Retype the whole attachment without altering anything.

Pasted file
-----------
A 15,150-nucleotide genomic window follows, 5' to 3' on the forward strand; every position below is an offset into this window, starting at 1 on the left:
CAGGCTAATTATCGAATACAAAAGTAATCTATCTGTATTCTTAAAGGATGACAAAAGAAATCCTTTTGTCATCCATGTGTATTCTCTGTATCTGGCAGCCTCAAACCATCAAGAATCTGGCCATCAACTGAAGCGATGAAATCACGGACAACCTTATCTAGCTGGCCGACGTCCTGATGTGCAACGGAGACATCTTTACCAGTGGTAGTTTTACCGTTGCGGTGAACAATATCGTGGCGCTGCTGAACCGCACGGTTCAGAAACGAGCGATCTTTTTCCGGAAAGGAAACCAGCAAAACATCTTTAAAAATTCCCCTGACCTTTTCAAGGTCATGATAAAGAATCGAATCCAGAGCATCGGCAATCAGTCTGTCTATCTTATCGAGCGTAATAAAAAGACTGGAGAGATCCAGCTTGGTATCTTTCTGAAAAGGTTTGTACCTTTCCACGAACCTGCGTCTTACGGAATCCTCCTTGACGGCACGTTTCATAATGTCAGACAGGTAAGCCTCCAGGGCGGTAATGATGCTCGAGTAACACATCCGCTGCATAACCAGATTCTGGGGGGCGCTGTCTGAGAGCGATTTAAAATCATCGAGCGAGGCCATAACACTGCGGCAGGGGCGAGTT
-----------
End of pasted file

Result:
A 15,150-nucleotide genomic window follows, 5' to 3' on the forward strand; every position below is an offset into this window, starting at 1 on the left:
CAGGCTAATTATCGAATACAAAAGTAATCTATCTGTATTCTTAAAGGATGACAAAAGAAATCCTTTTGTCATCCATGTGTATTCTCTGTATCTGGCAGCCTCAAACCATCAAGAATCTGGCCATCAACTGAAGCGATGAAATCACGGACAACCTTATCTAGCTGGCCGACGTCCTGATGTGCAACGGAGACATCTTTACCAGTGGTAGTTTTACCGTTGCGGTGAACAATATCGTGGCGCTGCTGAACCGCACGGTTCAGAAACGAGCGATCTTTTTCCGGAAAGGAAACCAGCAAAACATCTTTAAAAATTCCCCTGACCTTTTCAAGGTCATGATAAAGAATCGAATCCAGAGCATCGGCAATCAGTCTGTCTATCTTATCGAGCGTAATAAAAAGACTGGAGAGATCCAGCTTGGTATCTTTCTGAAAAGGTTTGTACCTTTCCACGAACCTGCGTCTTACGGAATCCTCCTTGACGGCACGTTTCATAATGTCAGACAGGTAAGCCTCCAGGGCGGTAATGATGCTCGAGTAACACATCCGCTGCATAACCAGATTCTGGGGGGCGCTGTCTGAGAGCGATTTAAAATCATCGAGCGAGGCCATAACACTGCGGCAGGGGCGAGTT